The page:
Má Vlast (Or My Homeland)
When I was a kid my parents did something that was, in my view, quite smart. They noticed that things were turning a bit bigoted around them and they decided that my brother and sister and I would be brought up with as broad an education as possible, at least when it came to religion.
They managed to keep their own views about it out of things, well, at least until my brother died and then suddenly religion was IN, and in quite a big way.
They did not manage to keep political views out of things though. Both of them were fierce in their support of Scottish independence. It doesn’t take much for this to be driven home when your house if full of fluro yellow pennants and a weird kite shaped emblem. All the windows that faced out on to the cul de sac we lived in had them in them when it came to election time.
When I was 7 we moved to a small market town just outside of Oxford. It’s a pretty little place, the nicest thing I’ve seen said about it is “it has the nicest council estate I’ve ever seen” - Bill Bryson, Notes From a Small Island on his walk to the graveyard where George Orwell is buried.
Moving to England when you are that young, your sense of the world is weird, and of course back then the internet was a dream. I remember being asked by other kids who’d surrounded us on our first walk around the new area what our surname was. We told them.. “that’s a funny name!” came the response. “How?” we asked, “MacBishop is just weird!” was the answer that still makes me laugh now.
For various reasons I yo-yo’d between Scotland and England, as a kid, a high schooler and again as a young and then not quite so young adult.
If I’m asked by anyone - I’m always Scottish. Proud of my national identity, my nation, it’s achievements and I’m just like everyone else, embarrassed by the low lights of our humanity.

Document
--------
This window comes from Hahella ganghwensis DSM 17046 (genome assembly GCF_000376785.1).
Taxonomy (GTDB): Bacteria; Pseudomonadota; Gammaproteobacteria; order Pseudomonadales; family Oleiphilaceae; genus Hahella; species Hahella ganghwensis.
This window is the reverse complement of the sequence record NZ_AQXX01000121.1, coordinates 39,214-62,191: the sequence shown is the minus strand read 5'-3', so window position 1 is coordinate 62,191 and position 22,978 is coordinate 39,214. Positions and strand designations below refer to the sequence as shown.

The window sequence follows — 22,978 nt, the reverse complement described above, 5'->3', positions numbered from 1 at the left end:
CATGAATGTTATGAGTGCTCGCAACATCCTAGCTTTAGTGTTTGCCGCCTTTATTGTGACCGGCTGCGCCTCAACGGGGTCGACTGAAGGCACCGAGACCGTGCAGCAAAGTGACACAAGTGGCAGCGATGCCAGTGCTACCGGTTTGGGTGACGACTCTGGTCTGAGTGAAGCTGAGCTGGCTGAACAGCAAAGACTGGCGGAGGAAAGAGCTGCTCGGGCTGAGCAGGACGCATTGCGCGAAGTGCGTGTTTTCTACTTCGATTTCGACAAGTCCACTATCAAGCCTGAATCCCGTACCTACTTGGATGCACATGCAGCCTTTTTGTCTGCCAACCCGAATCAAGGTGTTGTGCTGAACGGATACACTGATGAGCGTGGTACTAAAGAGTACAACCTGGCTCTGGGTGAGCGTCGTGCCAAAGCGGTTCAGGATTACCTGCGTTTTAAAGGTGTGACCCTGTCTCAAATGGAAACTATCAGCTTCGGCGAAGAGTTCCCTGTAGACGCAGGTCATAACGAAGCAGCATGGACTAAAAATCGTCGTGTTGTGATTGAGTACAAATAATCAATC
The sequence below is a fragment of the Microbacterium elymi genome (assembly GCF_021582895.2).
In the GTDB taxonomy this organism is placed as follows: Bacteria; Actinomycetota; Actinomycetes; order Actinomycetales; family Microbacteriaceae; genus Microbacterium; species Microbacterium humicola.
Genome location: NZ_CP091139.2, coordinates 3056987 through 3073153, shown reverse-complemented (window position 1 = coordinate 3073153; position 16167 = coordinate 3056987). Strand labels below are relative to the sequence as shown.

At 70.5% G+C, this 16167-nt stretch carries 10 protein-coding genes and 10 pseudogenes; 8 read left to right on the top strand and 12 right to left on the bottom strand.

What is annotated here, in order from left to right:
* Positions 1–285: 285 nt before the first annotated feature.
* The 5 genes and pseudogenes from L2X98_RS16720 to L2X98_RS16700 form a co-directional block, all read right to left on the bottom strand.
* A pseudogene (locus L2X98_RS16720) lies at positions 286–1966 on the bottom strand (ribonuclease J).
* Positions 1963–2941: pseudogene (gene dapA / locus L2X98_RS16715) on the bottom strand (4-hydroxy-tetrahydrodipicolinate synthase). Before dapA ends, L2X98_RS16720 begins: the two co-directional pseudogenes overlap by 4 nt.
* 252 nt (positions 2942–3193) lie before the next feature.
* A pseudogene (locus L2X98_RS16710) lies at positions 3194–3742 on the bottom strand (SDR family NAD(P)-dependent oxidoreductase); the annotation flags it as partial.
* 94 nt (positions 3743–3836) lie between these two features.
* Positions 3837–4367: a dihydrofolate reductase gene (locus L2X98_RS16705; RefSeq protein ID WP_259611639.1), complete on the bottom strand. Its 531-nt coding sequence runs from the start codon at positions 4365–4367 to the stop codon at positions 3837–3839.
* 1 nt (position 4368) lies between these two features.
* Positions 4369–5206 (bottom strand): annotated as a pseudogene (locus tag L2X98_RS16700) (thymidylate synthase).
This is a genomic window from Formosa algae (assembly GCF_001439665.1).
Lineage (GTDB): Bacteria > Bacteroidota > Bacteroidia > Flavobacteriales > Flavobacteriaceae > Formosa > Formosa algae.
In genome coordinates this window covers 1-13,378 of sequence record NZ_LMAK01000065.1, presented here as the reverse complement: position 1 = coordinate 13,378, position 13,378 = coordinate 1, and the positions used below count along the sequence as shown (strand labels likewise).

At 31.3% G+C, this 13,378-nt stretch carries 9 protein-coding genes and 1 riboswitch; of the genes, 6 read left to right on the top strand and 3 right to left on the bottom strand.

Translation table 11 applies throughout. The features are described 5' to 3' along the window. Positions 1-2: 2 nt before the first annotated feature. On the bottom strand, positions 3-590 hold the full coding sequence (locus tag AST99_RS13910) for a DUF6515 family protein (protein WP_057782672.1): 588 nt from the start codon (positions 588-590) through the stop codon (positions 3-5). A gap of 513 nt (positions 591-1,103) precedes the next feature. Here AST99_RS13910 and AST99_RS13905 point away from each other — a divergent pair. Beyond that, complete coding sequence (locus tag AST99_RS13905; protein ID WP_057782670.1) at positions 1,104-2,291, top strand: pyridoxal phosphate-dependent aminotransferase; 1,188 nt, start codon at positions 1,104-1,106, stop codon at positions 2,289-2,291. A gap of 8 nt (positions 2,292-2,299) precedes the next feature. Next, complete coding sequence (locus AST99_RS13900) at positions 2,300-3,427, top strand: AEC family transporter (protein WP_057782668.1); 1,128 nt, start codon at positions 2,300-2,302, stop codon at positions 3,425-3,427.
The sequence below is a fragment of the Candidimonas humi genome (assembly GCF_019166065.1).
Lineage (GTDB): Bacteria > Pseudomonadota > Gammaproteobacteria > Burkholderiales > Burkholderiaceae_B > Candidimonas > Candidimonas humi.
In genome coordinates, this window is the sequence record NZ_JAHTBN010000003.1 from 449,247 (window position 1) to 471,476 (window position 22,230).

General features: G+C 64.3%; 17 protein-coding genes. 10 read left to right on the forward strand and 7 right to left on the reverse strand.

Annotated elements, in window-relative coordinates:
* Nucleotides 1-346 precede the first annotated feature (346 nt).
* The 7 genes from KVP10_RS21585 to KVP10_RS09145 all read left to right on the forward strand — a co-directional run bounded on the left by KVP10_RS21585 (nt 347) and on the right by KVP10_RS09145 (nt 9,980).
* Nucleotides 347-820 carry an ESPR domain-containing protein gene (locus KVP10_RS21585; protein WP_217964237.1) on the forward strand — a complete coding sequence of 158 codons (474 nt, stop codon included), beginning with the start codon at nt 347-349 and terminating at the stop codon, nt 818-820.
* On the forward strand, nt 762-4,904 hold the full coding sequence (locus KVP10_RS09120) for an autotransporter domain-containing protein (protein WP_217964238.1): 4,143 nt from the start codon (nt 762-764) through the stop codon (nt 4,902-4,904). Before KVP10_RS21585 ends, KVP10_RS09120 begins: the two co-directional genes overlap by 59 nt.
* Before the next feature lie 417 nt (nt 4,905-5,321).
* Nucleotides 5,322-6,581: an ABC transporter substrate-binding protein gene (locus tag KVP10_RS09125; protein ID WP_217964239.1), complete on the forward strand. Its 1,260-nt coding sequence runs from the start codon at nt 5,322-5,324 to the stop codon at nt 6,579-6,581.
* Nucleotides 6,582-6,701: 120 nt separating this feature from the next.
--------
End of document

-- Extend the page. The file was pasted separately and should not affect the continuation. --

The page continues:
I cannot remember a time when I’ve been able to vote that I’d ever consider voting anything other than Scottish National Party (SNP). I actually met the leader of the party one night, he had a warmth and passion about him, considering it was bloody freezing and it was 2am in the morning and the poor sod was on his way home and had stopped to buy petrol.
I have friends back home that were brought up in strictly Labour homes, where the family would help the local candidate put up posters and placards etc - The local MP was something of a smart cookie, a guy called Robin Cook. When we were kids Labour had no chance of being the winning party, and SNP even less so. Yet my friend and I had many heated discussions (ok, they were arguments, I spoke with honesty and knowledge, he ranted like a madman. Of course, it’s quite possible he’d say the exact opposite)
The last time I was home he’d changed his mind. So had his family. SNP was now the go. They weren’t too keen on Independence, but they were loving devolution. That was a few years ago now, and I’d bet that if I was to ask they would now be hanging out for a vote to break away from the Union.